Q: Just in terms of Everett's preparation, should he be able to play this weekend and get going on Tuesday, I guess what does the concussion get in the way of over the next 36, 48 hours? Not much, a little? What goes on?

BK: We really can't do anything with him physically until all of his symptoms have been cleared, and then there's the cognitive testing that has to take place. So our general protocol is we expect him tomorrow to be able to pass his cog test. If he does that, then we begin light exercise. If there's no recurrence of any headaches then we clear him.
           
Again, if he doesn't get cleared on Tuesday, then we repeat the process and we continue with it. So the only thing that would be at risk here would be if he's not cleared for Tuesday then he loses a lot of rep work on Tuesday. It doesn't mean, though, that he couldn't still be a starter for us if he practices Wednesday and Thursday.

Q: Is he really missing anything, I guess, this afternoon and Monday?

BK: Oh, no. Yeah, I'm sorry, I misunderstood your question. No, there's nothing today. They checked in, he checked in with the doctors. He's done for the day. And then of course the good thing is they don't have classes this week, so he'll have nothing of an assignment other than at 3 p.m. we'll have a team meeting.

Q: The BCS rankings officially come out tonight. Everybody seems to think you guys are going to be in the top five. Does that resonate at all at this point just being in that position? And I know there's a whole week‑to‑week long way to go thing, but when you're a top five BCS team at this position, how does that resonate do you think?
           
BK: You know, I really don't know in the sense that I haven't gauged … I don't normally gauge the interest of these things with our football team, so I would never ask the questions. They watch TV. I mean, they see that. There's a sense of pride. There's no question that when you're talked about and you're putting Notre Dame up there in the top five, there's a sense of pride. I just have to make sure that they understand that with that pride comes a greater obligation to do the thing the right way. I think that's how we'll handle it.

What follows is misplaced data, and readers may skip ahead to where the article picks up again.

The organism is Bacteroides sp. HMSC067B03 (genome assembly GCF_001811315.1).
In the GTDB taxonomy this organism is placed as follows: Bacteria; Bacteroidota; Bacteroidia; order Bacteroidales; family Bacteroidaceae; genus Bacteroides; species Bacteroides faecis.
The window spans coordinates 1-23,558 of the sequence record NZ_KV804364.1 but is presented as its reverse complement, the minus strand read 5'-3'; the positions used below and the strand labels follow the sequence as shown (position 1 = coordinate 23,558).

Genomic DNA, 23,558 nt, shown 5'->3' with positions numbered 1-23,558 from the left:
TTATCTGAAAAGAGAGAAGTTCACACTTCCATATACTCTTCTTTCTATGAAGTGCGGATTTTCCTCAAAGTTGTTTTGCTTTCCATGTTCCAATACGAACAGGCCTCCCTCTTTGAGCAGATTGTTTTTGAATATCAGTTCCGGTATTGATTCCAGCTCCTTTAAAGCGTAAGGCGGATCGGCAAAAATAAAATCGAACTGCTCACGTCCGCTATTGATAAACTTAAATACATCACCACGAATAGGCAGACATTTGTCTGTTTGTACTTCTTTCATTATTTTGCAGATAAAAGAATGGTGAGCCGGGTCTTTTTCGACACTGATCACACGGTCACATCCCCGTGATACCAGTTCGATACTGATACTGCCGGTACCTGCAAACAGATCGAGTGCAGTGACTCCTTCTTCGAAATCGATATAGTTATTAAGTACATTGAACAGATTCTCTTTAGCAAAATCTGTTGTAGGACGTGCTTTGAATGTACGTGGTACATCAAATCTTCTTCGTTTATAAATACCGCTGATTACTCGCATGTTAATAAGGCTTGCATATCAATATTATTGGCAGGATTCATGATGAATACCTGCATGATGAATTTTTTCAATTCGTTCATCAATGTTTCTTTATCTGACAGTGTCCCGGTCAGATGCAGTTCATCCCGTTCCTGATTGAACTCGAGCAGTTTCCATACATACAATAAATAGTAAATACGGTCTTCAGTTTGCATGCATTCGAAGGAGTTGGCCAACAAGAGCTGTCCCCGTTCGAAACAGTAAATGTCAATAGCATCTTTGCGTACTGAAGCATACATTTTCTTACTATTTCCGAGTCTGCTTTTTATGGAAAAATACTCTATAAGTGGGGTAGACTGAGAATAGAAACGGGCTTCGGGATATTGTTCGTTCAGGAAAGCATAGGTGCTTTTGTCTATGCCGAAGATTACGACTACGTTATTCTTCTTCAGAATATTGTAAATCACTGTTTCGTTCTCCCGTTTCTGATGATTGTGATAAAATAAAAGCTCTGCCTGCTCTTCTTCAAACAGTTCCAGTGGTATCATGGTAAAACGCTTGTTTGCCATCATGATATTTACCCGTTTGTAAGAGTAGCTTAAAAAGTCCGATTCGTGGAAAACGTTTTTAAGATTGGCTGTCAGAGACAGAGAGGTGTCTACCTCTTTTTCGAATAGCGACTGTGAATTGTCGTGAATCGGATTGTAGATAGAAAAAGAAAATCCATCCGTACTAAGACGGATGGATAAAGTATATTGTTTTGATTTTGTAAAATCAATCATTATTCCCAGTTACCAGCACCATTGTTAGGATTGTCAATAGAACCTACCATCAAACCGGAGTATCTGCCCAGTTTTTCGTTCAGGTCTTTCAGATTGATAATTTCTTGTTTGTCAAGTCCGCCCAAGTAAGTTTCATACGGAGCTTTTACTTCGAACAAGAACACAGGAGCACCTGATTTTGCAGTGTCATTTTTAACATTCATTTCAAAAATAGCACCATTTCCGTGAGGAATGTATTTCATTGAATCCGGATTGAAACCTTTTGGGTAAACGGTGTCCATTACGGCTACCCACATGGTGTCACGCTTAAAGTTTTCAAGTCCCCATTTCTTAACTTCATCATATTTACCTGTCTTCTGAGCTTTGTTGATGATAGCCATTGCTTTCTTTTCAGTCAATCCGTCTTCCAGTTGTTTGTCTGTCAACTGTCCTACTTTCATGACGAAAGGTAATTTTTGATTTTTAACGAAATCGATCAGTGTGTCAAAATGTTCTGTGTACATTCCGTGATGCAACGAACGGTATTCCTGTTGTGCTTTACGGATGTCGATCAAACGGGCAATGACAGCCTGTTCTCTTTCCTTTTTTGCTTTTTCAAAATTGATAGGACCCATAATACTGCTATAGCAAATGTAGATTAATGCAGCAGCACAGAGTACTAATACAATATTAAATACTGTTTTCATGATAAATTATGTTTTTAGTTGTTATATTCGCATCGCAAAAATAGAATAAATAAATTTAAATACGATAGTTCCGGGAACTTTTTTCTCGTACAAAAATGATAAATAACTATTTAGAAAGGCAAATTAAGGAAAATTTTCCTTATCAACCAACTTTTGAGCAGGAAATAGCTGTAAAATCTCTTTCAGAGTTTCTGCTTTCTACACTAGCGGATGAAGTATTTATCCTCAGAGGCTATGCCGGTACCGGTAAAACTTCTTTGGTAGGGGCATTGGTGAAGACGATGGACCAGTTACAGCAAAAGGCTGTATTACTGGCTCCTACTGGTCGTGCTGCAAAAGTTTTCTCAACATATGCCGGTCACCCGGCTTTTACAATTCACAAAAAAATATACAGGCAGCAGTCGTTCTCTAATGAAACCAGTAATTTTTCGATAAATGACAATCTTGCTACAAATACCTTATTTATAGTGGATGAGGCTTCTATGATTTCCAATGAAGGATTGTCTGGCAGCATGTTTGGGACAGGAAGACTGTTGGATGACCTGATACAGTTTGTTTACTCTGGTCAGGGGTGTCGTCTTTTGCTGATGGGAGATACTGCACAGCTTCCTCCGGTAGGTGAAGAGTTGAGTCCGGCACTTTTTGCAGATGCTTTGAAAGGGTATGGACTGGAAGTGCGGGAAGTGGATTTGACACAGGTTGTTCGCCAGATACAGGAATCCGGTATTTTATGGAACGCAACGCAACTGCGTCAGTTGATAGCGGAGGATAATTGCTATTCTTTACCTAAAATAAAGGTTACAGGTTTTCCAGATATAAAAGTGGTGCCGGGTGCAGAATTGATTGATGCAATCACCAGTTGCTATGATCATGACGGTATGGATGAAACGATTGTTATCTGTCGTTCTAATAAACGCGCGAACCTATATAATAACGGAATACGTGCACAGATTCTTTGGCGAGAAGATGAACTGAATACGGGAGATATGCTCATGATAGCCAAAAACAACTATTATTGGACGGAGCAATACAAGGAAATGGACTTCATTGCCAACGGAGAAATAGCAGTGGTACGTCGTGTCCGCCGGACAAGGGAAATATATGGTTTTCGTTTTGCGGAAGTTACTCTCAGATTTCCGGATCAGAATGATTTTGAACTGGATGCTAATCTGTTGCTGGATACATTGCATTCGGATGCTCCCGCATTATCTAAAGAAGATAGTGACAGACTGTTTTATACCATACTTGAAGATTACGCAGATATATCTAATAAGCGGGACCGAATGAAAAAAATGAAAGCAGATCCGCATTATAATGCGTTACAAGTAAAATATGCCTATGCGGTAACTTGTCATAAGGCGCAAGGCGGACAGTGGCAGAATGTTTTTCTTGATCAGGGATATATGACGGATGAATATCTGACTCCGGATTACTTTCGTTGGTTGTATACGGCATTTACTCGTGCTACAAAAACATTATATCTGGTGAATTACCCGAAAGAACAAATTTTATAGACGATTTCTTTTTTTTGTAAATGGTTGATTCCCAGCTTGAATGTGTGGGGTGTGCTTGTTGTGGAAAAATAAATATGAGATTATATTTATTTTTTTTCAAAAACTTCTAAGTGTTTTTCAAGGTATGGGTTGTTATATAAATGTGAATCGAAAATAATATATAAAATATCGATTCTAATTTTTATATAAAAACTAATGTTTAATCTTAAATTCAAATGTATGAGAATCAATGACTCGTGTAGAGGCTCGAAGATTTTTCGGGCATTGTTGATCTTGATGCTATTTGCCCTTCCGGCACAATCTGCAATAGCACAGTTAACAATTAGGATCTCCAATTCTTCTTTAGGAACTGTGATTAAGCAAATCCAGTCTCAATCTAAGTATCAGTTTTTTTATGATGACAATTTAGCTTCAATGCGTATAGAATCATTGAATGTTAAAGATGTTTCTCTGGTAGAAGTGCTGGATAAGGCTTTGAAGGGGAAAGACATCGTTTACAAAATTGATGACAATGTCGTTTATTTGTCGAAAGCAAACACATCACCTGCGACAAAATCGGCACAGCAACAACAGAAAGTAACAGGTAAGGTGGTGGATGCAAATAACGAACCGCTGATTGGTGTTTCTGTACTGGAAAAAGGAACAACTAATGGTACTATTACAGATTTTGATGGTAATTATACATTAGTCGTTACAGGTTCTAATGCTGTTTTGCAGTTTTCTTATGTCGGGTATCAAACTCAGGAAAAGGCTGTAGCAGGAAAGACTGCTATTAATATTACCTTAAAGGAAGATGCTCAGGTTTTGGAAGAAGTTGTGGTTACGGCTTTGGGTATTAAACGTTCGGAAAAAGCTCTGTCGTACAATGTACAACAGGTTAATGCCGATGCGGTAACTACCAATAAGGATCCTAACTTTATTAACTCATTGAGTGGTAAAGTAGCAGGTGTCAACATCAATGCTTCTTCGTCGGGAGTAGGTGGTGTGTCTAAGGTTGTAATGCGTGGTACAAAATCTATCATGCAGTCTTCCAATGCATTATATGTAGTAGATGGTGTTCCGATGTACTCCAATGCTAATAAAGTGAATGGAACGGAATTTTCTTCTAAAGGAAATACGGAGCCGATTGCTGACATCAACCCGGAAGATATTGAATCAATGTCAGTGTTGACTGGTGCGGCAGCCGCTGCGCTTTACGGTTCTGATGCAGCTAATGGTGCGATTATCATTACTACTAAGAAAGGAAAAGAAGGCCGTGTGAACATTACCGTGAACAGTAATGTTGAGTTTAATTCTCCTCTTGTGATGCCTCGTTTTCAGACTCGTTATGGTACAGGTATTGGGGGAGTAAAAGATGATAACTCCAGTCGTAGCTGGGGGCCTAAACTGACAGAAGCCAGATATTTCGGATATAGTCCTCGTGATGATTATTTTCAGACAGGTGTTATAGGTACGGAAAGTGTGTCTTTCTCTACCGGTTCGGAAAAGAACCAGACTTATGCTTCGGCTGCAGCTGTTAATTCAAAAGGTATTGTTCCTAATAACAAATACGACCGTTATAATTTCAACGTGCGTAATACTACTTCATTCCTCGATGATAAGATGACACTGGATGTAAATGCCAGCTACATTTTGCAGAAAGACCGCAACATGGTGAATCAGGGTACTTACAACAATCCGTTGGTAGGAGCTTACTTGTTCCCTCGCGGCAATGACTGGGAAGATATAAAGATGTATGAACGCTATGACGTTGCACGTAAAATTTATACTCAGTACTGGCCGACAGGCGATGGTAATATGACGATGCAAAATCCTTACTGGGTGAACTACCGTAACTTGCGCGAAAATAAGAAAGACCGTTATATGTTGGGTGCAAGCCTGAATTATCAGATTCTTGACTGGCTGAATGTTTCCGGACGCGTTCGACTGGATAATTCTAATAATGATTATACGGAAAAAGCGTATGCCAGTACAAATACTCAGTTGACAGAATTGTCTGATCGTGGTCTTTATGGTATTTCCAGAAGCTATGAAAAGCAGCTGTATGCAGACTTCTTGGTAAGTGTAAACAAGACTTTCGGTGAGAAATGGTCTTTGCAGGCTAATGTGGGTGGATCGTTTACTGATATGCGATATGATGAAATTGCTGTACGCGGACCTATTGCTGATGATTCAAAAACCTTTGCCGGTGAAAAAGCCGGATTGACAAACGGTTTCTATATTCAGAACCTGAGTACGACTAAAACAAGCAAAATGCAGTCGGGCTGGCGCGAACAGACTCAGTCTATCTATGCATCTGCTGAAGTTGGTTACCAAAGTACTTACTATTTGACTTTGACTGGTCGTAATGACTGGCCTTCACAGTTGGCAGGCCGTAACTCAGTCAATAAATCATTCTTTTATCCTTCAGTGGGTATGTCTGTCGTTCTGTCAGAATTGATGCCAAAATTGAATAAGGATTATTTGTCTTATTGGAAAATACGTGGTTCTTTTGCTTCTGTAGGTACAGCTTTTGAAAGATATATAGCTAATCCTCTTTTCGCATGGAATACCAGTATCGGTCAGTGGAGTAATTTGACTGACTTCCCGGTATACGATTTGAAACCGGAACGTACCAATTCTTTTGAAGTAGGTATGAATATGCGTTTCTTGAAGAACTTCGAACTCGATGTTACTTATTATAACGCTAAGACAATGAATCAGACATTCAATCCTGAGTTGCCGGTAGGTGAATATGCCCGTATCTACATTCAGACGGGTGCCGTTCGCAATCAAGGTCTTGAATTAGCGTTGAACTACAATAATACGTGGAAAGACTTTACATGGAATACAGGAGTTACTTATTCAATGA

Q: And I guess specifically when you talk BCS with these guys before the season, we've asked you about this before, is it on a list literally somewhere? How do you address that as a goal and in what context do you address that as a goal before you guys start?

BK: We talk more in terms of being a championship program and let the rest take care of itself. So it's not written down. It's not something that we specifically talk about. We don't have a tie‑in obviously from a conference standpoint. So if we're talking about postseason, the only thing that we talk about is really the Bowl Championship Series.

Championship football for us at Notre Dame, I think you can make the conclusion that it equals BCS.

Q: I want to clarify one thing you said. You said if Everett can't go that it'll be Rees and Hendrix. Does that mean Hendrix is No. 2 or he could play also in the game if Everett is not ready?